Written by Dotty Winters

Voices

A higher state of conscientiousness

Hard work and luck are all very well, reckons Dotty Winters, but conscientiousness knocks them both into a cocked hat. Here, the comedian sings the praises of doing stuff the nice way.

Illustrations by Claire Jones.

Illustrations by Claire Jones.

Conscientious (adj): led by, or defined by, a desire to do the right thing; principled; thorough; liable to complete all Christmas shopping by mid-October and file tax return in May.

I’d like, politely, and with your permission, to sing the praises of conscientiousness. The meek may inherit the Earth (good luck with that, it’s a mess) but the conscientious get enough stamps on their loyalty card to get a free latte. Conscientiousness is a hugely underrated attribute.

Luck is fickle and judgey. Like a poorly trained dog, luck is nice enough when it’s there, but impossible to summon effectively if it leaves to poop on someone else’s lawn.

Hard work is all very well, and should usually be rewarded, but it can be a bit mindless, not to mention inconvenient. Sure, hard work makes a great film montage, but it’s not often truly motivated by conscience, and tends to require unquestioning obedience. Daniel-san may have mastered karate and catching flies with chopsticks, but did it cure him of his teenage angst or get him to eat his broccoli? Did it?

“I’ve never seen ‘You don’t have to be conscientious to work here, but it helps’ printed on a laminated sign. Somewhere along the way conscientiousness has lost the street-cred and power it once had.”

Hard work is a battle against your human weakness and failings, but for the conscientious no battle is required: no amount of force can prevent you from putting the last piece in that jigsaw, even if no one is watching. Conscientiousness kicks hard work’s arse, ‘cos you only have to do the things your conscience allows, and let me tell you my conscience can be a pretty flexible taskmaster.

If someone assigns me a stupid task (special shout out to that one boss who asked me to print all his emails in duplicate and file them in case we needed to reference them later), conscientiousness does not require me to complete it; if there is a smarter or easier way to get to the right outcome, I can skip steps 3–7.

If someone made one of those fancy-pants word clouds to summarise all my school reports ever it would be the word “conscientious” writ large and bold in the centre (with possible supporting roles for “straight fringe”, “brave fashion choices” and “unrivalled novelty rubber collection”).

But as I’ve grown older I haven’t heard the word so much. I don’t see it on Conscientious Babe T-shirts. As far as I know it’s not part of any rapper’s name, and I’ve never seen “You don’t have to be conscientious to work here, but it helps” printed on a laminated sign. Somewhere along the way conscientiousness has lost the street-cred and power it once had.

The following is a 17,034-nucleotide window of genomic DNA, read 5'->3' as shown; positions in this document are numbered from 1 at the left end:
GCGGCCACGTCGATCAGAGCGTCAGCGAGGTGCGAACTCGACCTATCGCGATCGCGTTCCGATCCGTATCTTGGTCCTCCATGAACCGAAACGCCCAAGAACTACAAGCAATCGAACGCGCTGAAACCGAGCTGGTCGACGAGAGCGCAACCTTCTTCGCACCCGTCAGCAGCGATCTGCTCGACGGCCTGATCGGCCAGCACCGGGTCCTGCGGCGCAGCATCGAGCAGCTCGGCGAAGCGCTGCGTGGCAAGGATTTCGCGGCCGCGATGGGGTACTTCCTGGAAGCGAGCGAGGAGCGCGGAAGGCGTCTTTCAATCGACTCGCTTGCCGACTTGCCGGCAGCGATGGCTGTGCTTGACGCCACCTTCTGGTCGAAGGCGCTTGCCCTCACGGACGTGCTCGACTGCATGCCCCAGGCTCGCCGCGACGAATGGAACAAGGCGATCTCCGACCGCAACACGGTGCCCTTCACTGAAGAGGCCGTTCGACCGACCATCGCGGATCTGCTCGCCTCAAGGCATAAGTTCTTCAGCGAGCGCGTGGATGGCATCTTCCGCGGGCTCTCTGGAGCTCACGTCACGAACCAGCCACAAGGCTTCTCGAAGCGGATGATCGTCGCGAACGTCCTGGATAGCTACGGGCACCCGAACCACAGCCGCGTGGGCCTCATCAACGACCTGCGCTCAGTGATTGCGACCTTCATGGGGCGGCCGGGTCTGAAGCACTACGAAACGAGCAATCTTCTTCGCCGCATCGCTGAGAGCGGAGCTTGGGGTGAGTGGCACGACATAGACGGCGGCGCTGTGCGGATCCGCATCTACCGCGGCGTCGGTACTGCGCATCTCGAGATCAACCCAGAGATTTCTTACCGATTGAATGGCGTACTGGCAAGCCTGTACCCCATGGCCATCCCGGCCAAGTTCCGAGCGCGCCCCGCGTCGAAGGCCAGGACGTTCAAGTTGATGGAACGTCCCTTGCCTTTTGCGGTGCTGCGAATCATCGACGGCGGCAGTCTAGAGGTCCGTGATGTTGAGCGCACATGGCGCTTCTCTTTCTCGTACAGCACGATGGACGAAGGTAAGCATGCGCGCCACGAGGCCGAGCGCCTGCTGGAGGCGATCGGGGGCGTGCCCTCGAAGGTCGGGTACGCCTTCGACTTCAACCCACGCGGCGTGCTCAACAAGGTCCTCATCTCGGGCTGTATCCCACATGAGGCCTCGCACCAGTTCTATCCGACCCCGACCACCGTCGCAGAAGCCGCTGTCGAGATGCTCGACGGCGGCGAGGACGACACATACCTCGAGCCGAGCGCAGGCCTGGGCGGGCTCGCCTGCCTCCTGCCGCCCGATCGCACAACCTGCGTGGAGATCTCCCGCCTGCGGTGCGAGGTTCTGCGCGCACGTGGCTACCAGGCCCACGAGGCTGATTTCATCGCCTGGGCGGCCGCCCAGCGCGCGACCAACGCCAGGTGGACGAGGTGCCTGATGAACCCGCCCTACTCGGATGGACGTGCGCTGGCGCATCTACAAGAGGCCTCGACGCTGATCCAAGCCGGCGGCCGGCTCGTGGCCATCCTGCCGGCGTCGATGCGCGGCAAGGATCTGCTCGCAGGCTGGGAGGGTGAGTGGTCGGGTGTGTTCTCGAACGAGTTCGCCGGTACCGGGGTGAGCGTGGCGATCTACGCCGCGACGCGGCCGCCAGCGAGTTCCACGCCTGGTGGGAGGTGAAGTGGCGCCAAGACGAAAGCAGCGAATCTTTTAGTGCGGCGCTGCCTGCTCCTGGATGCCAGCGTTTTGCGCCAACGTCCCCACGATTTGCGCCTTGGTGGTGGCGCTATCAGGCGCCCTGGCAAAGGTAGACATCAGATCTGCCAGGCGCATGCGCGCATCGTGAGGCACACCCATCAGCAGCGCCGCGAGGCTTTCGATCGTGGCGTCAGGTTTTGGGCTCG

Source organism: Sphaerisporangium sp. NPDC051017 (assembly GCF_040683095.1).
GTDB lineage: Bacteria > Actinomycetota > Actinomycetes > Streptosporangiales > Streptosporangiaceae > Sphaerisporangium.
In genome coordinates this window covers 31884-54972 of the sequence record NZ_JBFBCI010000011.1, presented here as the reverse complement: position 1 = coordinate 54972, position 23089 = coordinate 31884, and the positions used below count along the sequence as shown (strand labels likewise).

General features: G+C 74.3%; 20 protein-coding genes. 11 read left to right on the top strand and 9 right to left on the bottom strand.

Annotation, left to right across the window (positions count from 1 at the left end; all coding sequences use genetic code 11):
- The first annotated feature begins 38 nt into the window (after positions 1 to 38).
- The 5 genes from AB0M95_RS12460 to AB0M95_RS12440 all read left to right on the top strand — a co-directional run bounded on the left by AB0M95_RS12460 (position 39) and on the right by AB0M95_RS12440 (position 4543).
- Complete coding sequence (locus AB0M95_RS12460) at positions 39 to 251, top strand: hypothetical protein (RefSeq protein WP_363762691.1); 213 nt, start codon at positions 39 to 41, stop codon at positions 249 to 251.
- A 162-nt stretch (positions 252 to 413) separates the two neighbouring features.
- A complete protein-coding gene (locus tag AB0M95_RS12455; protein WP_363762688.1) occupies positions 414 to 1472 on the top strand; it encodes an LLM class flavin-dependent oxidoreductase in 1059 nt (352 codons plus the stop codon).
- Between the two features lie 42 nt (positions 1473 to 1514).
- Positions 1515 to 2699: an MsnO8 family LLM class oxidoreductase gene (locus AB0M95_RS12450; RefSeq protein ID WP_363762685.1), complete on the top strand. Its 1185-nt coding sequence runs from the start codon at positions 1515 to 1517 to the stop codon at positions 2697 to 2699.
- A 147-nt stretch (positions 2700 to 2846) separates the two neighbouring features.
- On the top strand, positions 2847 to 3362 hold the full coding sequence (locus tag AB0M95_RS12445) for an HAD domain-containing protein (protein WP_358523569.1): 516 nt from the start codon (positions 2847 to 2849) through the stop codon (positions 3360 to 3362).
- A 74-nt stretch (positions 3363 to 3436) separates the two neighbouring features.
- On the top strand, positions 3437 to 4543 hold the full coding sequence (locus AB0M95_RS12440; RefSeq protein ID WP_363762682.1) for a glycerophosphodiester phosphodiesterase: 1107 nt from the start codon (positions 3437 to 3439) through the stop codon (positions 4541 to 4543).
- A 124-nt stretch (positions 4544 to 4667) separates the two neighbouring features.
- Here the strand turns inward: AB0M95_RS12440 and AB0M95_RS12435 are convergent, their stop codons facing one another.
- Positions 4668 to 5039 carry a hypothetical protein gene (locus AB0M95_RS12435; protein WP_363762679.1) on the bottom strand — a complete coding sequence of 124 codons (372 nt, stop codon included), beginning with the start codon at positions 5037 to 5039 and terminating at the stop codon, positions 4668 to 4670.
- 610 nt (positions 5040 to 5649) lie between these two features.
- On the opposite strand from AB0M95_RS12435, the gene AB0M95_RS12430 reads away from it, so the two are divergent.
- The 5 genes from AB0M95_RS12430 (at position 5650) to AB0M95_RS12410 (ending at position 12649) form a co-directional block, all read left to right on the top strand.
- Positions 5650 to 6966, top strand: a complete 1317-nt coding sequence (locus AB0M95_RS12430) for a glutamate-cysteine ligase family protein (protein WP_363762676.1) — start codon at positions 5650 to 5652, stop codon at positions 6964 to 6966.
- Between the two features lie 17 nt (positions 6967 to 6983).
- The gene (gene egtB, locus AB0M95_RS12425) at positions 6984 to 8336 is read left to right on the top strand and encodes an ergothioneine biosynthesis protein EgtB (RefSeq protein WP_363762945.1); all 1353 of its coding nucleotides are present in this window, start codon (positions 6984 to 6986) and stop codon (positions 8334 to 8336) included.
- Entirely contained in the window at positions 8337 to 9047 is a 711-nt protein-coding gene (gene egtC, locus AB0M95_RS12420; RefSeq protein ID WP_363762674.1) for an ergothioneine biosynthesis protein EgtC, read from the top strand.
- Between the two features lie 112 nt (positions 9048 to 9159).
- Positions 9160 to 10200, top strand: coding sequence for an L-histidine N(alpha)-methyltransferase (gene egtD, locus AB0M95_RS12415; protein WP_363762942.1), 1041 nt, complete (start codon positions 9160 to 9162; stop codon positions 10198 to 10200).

Claire Jones Hard WorkI fear that the word has become a form of damnation through faint praise, by people who have failed to appreciate the sterling service provided by the conscientious among us. People-pleasing is right at the heart of conscientiousness. In recent years people-pleasing has become a pejorative term, used to indicate that someone is weak-willed and subservient. I don’t get it. I like people who like me. I like people who act like they want to be liked. Conscientiousness allows me to indulge this guilty pleasure (not pleasing people who are dicks, obviously. My conscience doesn’t give a fuck about people who are dicks). I worry about people who value not caring what anyone thinks about them above all else. Well, I say “worry about”. I mean “avoid”.

We’re told to encourage our children to follow their dreams, no matter what: to work hard and never, ever give up. Working hard and never giving up is a great way to produce a million glassy-eyed X-Factor hopefuls who believe they can sing and are entitled to fame because it’s their dream. Conscientious people work hard at the things they are good at, work round the things they aren’t so good at, do the things they love while ensuring they have a back-up plan in place, and worry about what people think about them. It makes for much worse reality TV, but I don’t think we should discount it altogether. After all, someone has to keep tax inspectors occupied the other 11 months of the year.

@DottyWinters

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Written by Dotty Winters

Nascent stand-up, fan of fancy words, purveyor of occasional wrongness, haphazard but enthusiastic parent, science-fan, apprentice-feminist.